The Validity and Reliability of Turkish Version of the Jenkins Sleep Evaluation Scale in Rheumatoid Arthritis
Mehmet Tuncay DURUÖZ1, Çağrı ÜNAL2, Fırat ULUTATAR2, Canan SANAL TOPRAK3, Osman Hakan GÜNDÜZ2
1Department of Physical Medicine and Rehabilitation, Division of Rheumatology, Marmara University School of Medicine, Istanbul, Turkey
2Department of Physical Medicine and Rehabilitation, Marmara University School of Medicine, Istanbul, Turkey
3Department of Physical Medicine and Rehabilitation, Erzurum Horasan State Hospital, Erzurum, Turkey
Keywords: Outcome measures; rheumatoid arthritis; sleep disorders
Objectives: This study aims to assess the validity and reliability of the Jenkins Sleep Evaluation Scale (JSS) when applied to a Turkish population with rheumatoid arthritis.
Patients and methods: The Turkish version of JSS (JSS-TR) was obtained after translation from English into Turkish, according to standard guidelines. The study included 61 patients of rheumatoid arthritis (13 males, 48 females; mean age 50.5 years; range 19 to 72 years) as defined by the American College of Rheumatology 2010 criteria. The internal consistency (Cronbach’s alpha) was assessed for reliability. Content and construct validity (convergent and divergent validities) were evaluated. The relationships between the JSS-TR and the Pittsburgh Sleep Quality Index, the Multidimensional Assessment of Fatigue scale, subgroups of the Nottingham Health Profile, and the Stanford Health Assessment Questionnaire were assessed for convergent validity. In addition, the relationships between the JSS-TR and age, disease duration, visual analog scale patient global score, and disease activity score 28 were assessed for divergent validity.
Results: The Cronbach’s alpha of JSS-TR was 0.80. All questions and the answer choices for the scale were understood well and related to some dimension of sleep demonstrating good content validity. The JSS-TR had good correlations with functional parameters (which are convergent), and poor or insignificant correlations with non-functional parameters (which are divergent). This implies that the JSS-TR had good construct validity in the context of this study. Overall, the JSS-TR had the best correlation with the Pittsburgh Sleep Quality Index (Spearman’s rank correlation coefficient=0.76).
Conclusion: The JSS-TR is a valid and reliable instrument. It is a simple and effective tool which can be used to evaluate sleep disturbances in rheumatoid arthritis patients in both daily practice and clinical research.
Rheumatoid arthritis (RA) is a chronic, systemic, inflammatory disease which can affect joints, organs, and many bodily systems, including the eyes, kidneys, blood, and brain, as well as the integumentary, pulmonary, and cardiovascular systems.(1) Sleep disturbance is observed in 67% of RA patients.(2) Studies have shown that the sleep disturbances among RA patients include difficulties with falling and staying asleep, periodic limb movements during sleep, restless leg syndrome, various breathing disorders, and sleep fragmentation.(3-5)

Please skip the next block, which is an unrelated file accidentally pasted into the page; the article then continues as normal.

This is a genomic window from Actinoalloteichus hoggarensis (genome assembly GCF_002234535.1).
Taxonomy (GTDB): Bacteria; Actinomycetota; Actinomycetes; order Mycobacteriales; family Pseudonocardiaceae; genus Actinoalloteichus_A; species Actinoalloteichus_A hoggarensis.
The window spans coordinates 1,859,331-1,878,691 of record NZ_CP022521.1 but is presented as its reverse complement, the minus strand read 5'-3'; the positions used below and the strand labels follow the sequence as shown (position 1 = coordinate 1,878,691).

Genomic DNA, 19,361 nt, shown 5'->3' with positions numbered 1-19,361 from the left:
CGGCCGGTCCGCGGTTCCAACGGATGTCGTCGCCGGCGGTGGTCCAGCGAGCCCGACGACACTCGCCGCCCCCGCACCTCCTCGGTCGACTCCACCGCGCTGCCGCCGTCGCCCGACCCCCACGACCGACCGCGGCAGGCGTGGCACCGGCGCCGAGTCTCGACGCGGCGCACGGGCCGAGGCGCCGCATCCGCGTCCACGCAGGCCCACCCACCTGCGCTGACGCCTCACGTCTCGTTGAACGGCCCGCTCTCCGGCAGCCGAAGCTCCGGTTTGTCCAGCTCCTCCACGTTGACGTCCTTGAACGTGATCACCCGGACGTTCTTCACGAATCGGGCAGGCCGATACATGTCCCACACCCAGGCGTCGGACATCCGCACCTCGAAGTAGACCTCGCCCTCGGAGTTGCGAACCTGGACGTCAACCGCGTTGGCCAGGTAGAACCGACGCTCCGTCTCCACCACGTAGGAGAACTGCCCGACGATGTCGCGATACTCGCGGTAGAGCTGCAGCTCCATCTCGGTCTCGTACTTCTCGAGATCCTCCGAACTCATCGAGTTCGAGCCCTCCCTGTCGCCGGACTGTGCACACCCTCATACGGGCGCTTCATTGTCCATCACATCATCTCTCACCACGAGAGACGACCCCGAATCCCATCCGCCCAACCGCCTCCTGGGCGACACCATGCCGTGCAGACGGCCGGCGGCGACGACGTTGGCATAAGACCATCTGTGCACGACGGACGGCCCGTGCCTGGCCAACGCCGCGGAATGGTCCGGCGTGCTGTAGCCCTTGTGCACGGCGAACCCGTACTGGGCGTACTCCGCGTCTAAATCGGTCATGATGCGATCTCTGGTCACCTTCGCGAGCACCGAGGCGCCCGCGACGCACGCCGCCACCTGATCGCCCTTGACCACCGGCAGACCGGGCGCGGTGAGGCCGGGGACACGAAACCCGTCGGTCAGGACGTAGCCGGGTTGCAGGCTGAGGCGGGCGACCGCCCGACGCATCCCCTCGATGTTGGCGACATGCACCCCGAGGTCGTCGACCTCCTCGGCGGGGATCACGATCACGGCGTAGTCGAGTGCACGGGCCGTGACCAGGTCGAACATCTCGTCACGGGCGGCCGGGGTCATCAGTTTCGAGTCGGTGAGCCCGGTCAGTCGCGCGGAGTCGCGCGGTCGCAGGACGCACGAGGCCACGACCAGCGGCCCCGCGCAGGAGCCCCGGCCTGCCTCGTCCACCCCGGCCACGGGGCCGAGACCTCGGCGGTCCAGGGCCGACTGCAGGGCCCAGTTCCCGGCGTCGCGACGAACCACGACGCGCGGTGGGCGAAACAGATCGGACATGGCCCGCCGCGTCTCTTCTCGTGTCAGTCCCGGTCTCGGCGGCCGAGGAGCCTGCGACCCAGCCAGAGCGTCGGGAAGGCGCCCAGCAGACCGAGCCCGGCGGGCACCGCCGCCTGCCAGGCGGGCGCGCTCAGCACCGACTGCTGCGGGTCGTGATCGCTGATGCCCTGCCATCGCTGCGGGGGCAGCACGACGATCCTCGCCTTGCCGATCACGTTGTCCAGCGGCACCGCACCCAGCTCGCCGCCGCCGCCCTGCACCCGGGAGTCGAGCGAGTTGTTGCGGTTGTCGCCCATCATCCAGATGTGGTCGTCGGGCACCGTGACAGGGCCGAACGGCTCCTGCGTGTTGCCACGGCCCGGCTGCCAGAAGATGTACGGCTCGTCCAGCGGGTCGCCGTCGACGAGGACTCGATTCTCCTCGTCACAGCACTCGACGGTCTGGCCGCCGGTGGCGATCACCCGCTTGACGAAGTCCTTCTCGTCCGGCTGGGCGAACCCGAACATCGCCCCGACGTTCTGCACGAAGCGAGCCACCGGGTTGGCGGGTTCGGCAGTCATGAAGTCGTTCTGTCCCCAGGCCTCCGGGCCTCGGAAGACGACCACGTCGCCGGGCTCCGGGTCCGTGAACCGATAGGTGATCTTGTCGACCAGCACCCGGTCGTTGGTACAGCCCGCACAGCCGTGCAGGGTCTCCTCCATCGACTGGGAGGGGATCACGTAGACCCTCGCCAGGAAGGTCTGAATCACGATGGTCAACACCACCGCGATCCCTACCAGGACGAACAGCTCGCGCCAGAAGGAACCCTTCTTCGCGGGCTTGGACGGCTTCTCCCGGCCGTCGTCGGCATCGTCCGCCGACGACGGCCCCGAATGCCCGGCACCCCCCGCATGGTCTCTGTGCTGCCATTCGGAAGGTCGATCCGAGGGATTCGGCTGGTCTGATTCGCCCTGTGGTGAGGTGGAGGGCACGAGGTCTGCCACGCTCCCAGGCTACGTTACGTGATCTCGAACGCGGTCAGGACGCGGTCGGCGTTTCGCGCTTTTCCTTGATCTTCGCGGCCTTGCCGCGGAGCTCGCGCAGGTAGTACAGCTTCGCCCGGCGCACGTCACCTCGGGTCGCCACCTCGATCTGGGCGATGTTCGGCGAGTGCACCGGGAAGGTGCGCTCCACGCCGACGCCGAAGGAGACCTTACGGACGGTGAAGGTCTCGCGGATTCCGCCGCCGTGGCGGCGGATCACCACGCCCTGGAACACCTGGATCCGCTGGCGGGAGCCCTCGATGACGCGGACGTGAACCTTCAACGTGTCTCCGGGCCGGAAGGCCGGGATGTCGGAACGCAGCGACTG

The causes of sleep disturbance observed in RA patients are not well understood. However, there are some studies that showed that pain and depression may be causally related. Polysomnographic evaluation of RA patients has depicted fragmented sleep with numerous awakenings, as well as an enhanced chance of waking after the onset of sleep.(3,4) Abnormal electroencephalogram activities are also observed in these patients.(4) Poor sleep, fragmented sleep and other sleep disorders observed in RA patients may contribute to increased pain, fatigue, mood changes, and functional disability.(4,6-8)
There are many self-report questionnaires that can be used to evaluate the level of sleep disturbance in patients with RA.(9) However, most of these surveys are time consuming. And although these self-report studies are useful to researchers, using them to evaluate sleep disturbance in clinical practice is challenged. As a result, there is a need for simple instruments that can be used to evaluate sleep disturbance in RA patients.(10)
The Jenkins Sleep Evaluation Scale (JSS) is a well-known instrument which can be used to evaluate sleep disturbances in patients relative to the disease and the intensity of the disturbance they may experience. This sleep scale possesses both internal consistency and content validity, making it appropriate to be used in clinical trials and by occupational groups for health status surveillance.(11) It has been used to study several specific populations such as air traffic controllers, patients recovering from cardiac surgery, and patients with inexplicable chest pain.(11,12) As far as we know, the JSS has not been used to study RA patients. This simple and brief questionnaire can be applied to RA patients, potentially shortening patients’ evaluation period. Therefore, in this study, we aimed to assess the validity and reliability of the JSS when applied to a Turkish population with RA.